The brand agency behind EE comment on the big bets for telco companies in 2013

vodafone icon

Vodafone’s results demonstrate the telecom sector¹s looming struggle in Europe this year. Brand agency Wolff Olins, who developed EE, the UK’s most advanced digital communications company, and work with other telcos including Oi and, previously, Telenor, can offer comment on Vodafone and other telecom brands on how there is still an opportunity to grow in this disrupted and commoditized marketplace.

Broadly Risks


Firetrench Directory

Morgan Holt, brand strategist at Wolff Olins, has over 15 years experience working in media and branding. He was director of media innovation and propositions at the mobile phone company 3, strategy director at the integrated agency Engine, and head of broadcast digital at Endemol. Morgan has been a producer, editor, and journalist for everyone from the Daily Mail to the BBC and Crisis to Cambridge University and has also worked on the service and company structure of these brands: Argos, the BBC, Bupa, Expedia, Kimberly Clark, NESTA and most recently the Brazilian Telecoms company Oi.

Now is an extraordinarily challenging time for telecom brands because businesses like Skype, Apple and Google are setting customer’s technology expectations, and taking ownership of relationships with the customer.

Because people don’t understand what a ‘network’ is, telecoms companies struggle to differentiate what they do and as a result competition has lately been dictated by lowest price and service packages.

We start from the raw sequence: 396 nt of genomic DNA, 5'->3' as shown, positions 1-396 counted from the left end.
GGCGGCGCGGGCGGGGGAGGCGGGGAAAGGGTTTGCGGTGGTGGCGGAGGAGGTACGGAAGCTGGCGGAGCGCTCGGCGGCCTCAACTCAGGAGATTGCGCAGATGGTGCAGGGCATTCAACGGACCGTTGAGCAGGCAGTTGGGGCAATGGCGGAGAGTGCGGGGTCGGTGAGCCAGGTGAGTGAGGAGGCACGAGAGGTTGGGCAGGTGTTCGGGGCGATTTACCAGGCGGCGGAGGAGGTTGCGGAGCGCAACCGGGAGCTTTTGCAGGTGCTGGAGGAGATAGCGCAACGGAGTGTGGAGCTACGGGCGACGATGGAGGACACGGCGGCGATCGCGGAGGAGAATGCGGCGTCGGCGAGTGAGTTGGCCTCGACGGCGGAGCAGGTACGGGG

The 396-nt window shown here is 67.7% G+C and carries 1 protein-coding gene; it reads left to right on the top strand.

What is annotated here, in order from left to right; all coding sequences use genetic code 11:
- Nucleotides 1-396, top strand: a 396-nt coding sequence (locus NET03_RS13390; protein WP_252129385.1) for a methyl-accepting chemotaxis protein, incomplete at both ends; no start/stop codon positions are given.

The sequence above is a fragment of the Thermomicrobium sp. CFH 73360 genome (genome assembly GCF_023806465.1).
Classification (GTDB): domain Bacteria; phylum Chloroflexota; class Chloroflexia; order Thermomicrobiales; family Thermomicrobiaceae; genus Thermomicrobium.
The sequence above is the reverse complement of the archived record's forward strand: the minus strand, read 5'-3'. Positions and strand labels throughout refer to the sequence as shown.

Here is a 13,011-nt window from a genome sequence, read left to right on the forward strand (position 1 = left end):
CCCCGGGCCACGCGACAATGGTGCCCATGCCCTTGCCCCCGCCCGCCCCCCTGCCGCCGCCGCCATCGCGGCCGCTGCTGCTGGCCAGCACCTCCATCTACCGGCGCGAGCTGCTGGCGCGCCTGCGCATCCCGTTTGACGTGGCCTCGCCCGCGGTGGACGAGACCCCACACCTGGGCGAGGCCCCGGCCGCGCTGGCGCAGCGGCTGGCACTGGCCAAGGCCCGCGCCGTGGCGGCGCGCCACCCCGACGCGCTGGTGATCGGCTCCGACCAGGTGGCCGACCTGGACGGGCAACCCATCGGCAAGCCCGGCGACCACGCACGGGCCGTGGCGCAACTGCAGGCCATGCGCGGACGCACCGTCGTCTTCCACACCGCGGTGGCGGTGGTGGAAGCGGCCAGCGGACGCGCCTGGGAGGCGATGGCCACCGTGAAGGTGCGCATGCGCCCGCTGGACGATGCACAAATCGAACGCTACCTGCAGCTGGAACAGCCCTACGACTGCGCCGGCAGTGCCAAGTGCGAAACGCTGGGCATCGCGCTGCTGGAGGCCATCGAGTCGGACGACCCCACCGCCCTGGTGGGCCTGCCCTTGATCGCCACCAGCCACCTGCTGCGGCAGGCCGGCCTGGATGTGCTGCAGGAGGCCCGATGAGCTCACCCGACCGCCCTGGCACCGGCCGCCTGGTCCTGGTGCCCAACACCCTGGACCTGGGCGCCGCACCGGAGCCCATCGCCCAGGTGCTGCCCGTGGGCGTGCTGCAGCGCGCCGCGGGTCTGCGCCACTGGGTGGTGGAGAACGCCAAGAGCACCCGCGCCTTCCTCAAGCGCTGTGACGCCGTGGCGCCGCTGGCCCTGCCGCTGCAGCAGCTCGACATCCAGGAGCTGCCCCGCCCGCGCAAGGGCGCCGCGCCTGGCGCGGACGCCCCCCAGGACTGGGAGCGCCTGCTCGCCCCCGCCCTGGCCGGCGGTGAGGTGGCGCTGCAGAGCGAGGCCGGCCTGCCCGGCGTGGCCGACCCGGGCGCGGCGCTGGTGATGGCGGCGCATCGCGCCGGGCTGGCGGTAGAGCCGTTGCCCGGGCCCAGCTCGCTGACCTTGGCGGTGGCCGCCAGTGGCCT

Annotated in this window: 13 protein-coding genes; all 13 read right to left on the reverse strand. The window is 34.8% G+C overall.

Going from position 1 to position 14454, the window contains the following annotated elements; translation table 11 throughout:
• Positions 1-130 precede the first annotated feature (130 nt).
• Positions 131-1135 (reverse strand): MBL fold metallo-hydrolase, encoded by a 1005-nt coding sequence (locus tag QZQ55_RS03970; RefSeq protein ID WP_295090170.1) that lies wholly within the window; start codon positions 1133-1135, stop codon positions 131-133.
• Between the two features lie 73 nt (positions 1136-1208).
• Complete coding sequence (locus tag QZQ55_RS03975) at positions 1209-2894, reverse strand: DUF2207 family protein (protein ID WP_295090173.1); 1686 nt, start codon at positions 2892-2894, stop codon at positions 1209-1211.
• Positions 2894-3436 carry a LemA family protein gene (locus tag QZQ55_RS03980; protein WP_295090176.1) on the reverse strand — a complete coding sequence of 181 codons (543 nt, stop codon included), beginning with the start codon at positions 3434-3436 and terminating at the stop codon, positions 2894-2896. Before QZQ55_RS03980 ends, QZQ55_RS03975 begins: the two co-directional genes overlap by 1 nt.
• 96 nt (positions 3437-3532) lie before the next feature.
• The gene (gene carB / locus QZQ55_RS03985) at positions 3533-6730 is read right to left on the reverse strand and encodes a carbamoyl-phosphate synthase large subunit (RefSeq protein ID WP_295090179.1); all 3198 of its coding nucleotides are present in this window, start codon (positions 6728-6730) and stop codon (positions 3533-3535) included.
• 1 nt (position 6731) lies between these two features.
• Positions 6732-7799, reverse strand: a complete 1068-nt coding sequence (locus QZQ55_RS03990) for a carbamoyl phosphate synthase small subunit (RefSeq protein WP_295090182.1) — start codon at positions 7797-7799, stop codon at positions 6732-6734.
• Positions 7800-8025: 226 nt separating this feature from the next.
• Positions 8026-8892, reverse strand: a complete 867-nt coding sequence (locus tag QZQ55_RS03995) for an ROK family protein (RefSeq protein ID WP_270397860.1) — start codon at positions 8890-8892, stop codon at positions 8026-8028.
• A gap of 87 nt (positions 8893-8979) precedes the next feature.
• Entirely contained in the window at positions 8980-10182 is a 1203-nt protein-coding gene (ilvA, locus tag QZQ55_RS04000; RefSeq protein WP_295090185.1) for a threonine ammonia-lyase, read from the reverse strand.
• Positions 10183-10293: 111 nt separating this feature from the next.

Morgan’s advice for telco companies covers the following points and he can elaborate on each in interviews:

If you want to win by being a network the capabilities you need to deliver are speed, reliability, innovation and ubiquity:

1. Each generation brings a new level of speed: 3G, 4G, Fibre Broadband. How can an innovator role help incremental growth pay off over a longer period?
2. A quantified world promises better wellbeing. Playing a role in people’s health connects the pieces that operators excel in: personal data, hardware and ubiquity.
3. Machine-to-machine takes connectivity far beyond your remit. With most of what a telco does happening below the surface, buyers need help to appreciate your value.

If you want to win by being a service you need to bring customers closer, differentiate on your people and build a culture of delivery:

1. Despite intense price competition and threats of losing out to OTT, voice and text continue to be big cash generators, particularly in emerging economies. How can your role promise more than hygiene factors but continue to deliver on basics?
2. Customers will pay to be entertained, how can you configure your business relationships with aggregators so that your brand can take advantage of this?
3. Using massive datasets to create brand new services requires operators to think and work outside their traditional supply chain. How can your role help you create partnerships and profit beyond telecoms?

If you’re winning on product you need to build an agility into your operations that takes on the social and software players:

1. Operators already directly underwrite virtual services for the IT industry but this makes you even less visible. How can your brand be more tactile and still deliver virtual services?
2. Contactless devices make handsets even more powerful in people’s lives, how can your brand stay at the heart of this transaction?

Leave a Reply